TNF Blockers and Cancer: FDA Requires Increased Surveillance

Emma Hitt, PhD


November 03, 2011

November 3, 2011 (UPDATED November 4, 2011) — The US Food and Drug Administration (FDA) announced today that it is requiring the manufacturers of tumor necrosis factor (TNF)-α blockers to perform enhanced safety surveillance of these drugs because of the potential risk for cancer in children and adults aged 30 years or younger.

Manufacturers will be required to submit reports of all malignancies and, in the case of malignancy in pediatric and young adult patients, expedited reports (provided within 15 days).

"This type of safety surveillance is important for our improved understanding of malignancies in pediatric and young adult patients treated with TNF blockers because it will allow FDA to more completely capture and analyze all reported malignancies based on more complete and consistent reports," the FDA states in an alert sent today from the Division of Drug Information of the FDA's Center for Drug Evaluation and Research'.

The FDA recommends that healthcare professionals "remain vigilant" for TNF blocker–related malignancies and report them to the FDA's MedWatch program or to the manufacturer. They add that "healthcare professionals may be queried by FDA or the manufacturer for additional clinical and diagnostic information related to the malignancy cases."

On November 4, 2011, MedWatch, the FDA's safety information and adverse event reporting program, sent out a new alert asking healthcare professionals to include specific information in its reports of malignancy in patients treated with TNF blockers. This information includes:

  • patient characteristics (age, sex, no patient identifiers);

  • risk factors for malignancy;

  • exposure to other immune-suppressing products or products with risk for malignancy;

  • indication for TNF blocker treatment;

  • TNF blocker exposure (duration, dose);

  • cancer diagnosis (date of diagnosis, stage);

  • biopsy results; and

  • outcomes of malignancy (treatments, event outcome)

The FDA first warned of the increased risk for childhood and adolescent cancers associated with TNF blockers in 2008, and warnings were added to the product labels of these drugs in 2009.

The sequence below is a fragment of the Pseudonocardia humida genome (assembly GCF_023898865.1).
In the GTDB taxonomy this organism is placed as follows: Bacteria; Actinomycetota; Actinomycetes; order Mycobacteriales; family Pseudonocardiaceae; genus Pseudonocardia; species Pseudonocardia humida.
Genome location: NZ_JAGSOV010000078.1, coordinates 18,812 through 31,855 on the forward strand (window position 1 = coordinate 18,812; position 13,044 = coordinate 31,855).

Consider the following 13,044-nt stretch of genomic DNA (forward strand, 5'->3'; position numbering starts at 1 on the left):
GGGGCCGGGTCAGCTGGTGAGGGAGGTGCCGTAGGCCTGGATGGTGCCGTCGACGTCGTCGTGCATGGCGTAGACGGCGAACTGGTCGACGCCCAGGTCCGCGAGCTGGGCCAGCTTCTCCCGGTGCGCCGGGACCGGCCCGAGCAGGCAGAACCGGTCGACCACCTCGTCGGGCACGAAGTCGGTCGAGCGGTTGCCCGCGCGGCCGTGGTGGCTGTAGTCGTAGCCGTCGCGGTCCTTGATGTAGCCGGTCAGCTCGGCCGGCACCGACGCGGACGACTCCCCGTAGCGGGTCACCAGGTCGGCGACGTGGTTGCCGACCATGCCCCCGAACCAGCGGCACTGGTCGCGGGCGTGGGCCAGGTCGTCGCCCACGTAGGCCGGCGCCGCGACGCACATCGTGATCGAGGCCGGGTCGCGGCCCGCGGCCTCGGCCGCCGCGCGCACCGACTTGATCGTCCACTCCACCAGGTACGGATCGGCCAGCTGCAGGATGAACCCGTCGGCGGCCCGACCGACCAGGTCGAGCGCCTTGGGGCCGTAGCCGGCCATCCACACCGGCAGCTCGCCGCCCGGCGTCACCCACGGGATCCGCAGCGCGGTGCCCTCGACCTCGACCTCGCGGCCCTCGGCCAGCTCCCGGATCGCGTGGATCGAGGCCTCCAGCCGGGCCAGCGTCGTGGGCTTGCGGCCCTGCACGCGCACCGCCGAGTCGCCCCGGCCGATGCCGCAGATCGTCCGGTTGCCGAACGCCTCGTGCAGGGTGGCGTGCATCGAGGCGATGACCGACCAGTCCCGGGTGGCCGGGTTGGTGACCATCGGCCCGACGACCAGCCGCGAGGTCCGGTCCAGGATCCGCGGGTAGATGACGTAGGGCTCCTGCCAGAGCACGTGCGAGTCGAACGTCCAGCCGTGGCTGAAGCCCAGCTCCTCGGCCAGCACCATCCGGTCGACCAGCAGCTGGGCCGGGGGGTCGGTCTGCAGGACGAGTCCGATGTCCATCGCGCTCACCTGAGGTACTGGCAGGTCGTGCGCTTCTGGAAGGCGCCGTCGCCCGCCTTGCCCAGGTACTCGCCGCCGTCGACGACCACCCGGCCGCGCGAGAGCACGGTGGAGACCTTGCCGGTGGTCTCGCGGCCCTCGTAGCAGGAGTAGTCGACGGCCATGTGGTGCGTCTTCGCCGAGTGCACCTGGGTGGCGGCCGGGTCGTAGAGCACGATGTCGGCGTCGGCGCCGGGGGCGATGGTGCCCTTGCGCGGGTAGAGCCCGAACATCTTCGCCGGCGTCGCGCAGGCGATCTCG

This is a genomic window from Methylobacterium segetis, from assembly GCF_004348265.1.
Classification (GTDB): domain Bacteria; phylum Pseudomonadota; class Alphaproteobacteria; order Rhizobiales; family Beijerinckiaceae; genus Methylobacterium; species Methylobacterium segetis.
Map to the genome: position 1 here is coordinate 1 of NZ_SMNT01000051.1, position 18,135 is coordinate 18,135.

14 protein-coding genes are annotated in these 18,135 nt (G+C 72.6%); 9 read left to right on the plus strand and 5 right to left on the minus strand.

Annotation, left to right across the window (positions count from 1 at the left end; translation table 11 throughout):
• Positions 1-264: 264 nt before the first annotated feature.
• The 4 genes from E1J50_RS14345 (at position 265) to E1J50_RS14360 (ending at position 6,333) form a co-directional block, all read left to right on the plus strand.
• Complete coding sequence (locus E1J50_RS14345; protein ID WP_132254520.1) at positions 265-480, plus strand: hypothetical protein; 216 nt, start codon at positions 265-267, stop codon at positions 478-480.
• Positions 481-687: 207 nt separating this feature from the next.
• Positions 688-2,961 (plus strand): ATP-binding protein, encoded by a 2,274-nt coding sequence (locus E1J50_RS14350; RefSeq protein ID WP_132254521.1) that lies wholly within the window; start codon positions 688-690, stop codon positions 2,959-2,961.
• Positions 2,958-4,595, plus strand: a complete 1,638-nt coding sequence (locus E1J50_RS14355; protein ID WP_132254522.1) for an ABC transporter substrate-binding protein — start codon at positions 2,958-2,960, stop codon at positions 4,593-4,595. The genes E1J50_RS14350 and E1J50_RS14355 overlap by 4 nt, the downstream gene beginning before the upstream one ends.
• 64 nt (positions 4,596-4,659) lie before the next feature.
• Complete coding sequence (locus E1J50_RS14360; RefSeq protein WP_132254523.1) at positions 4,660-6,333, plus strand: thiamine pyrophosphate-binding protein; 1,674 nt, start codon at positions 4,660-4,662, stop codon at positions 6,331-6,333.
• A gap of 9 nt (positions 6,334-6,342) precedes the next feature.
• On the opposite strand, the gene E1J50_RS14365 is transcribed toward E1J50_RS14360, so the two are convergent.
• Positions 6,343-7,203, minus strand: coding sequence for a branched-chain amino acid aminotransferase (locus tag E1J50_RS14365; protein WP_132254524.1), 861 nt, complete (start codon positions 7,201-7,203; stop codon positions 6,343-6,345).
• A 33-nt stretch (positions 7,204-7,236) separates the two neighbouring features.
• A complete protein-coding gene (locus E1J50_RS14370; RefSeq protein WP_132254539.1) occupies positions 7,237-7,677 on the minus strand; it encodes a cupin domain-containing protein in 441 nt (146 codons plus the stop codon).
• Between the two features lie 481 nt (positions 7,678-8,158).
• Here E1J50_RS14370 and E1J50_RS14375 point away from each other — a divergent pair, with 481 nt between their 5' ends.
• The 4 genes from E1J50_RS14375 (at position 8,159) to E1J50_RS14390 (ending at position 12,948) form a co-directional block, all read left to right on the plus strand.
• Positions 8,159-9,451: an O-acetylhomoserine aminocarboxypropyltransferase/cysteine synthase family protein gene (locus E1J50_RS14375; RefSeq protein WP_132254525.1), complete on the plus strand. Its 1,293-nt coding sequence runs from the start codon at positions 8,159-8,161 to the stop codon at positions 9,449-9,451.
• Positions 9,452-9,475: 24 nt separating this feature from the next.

Today's announcement comes in the wake of several somewhat conflicting findings about TNF blockers and cancer risk.

One report in the August 2010 issue of Arthritis & Rheumatism found that children treated with TNF-α blockers may have increased cancer risk but that cancer cases reported in these children were confounded by underlying illnesses and concomitant use of immunosuppressants.

Likewise, another report found that TNF inhibitors used to treat rheumatoid arthritis (RA) may increase the risk for skin cancer (including melanoma) but did not appear to be associated with increased risk for other malignancies. The pooled analysis, published in the September 1, 2011, issue of the Annals of the Rheumatic Diseases, found negligible increase or no increase in overall risk of developing any cancer.

However, several studies have demonstrated an increased risk with these agents. In the August 2011 issue of Rheumatology, a study including data from over 20,000 US military veterans showed that nonmelanoma skin cancer risk is about one third higher for patients with RA treated with TNF inhibitors than for similar patients treated with nonbiologic disease-modifying antirheumatic drugs.

In addition, in April of this year, the FDA reported an association between hepatosplenic T-cell lymphoma in adolescents and young adults treated with TNF blockers, azathioprine, and/or mercaptopurine.

Drugs included in the TNF blocker class include infliximab (Remicade, Centocor), etanercept (Enbrel, Amgen and Pfizer), adalimumab (Humira, Abbott Laboratories), certolizumab pegol (Cimzia, UCB), and golimumab (Simponi, Centocor Ortho Biotech Inc).

Even in the absence of immunosuppressive drugs, a higher incidence of lymphomas has been found in patients being treated for RA, Crohn's disease, ankylosing spondylitis, psoriatic arthritis, and plaque psoriasis.

More information about the announcement is available on the FDA Web site and on the MedWatch Web site.

Adverse events related to use of TNF blockers should be communicated to the MedWatch by telephone at 1-800-FDA-1088, by fax at 1-800-FDA-0178, online at, or by mail to 5600 Fishers Lane, Rockville, Maryland 20852-9787.


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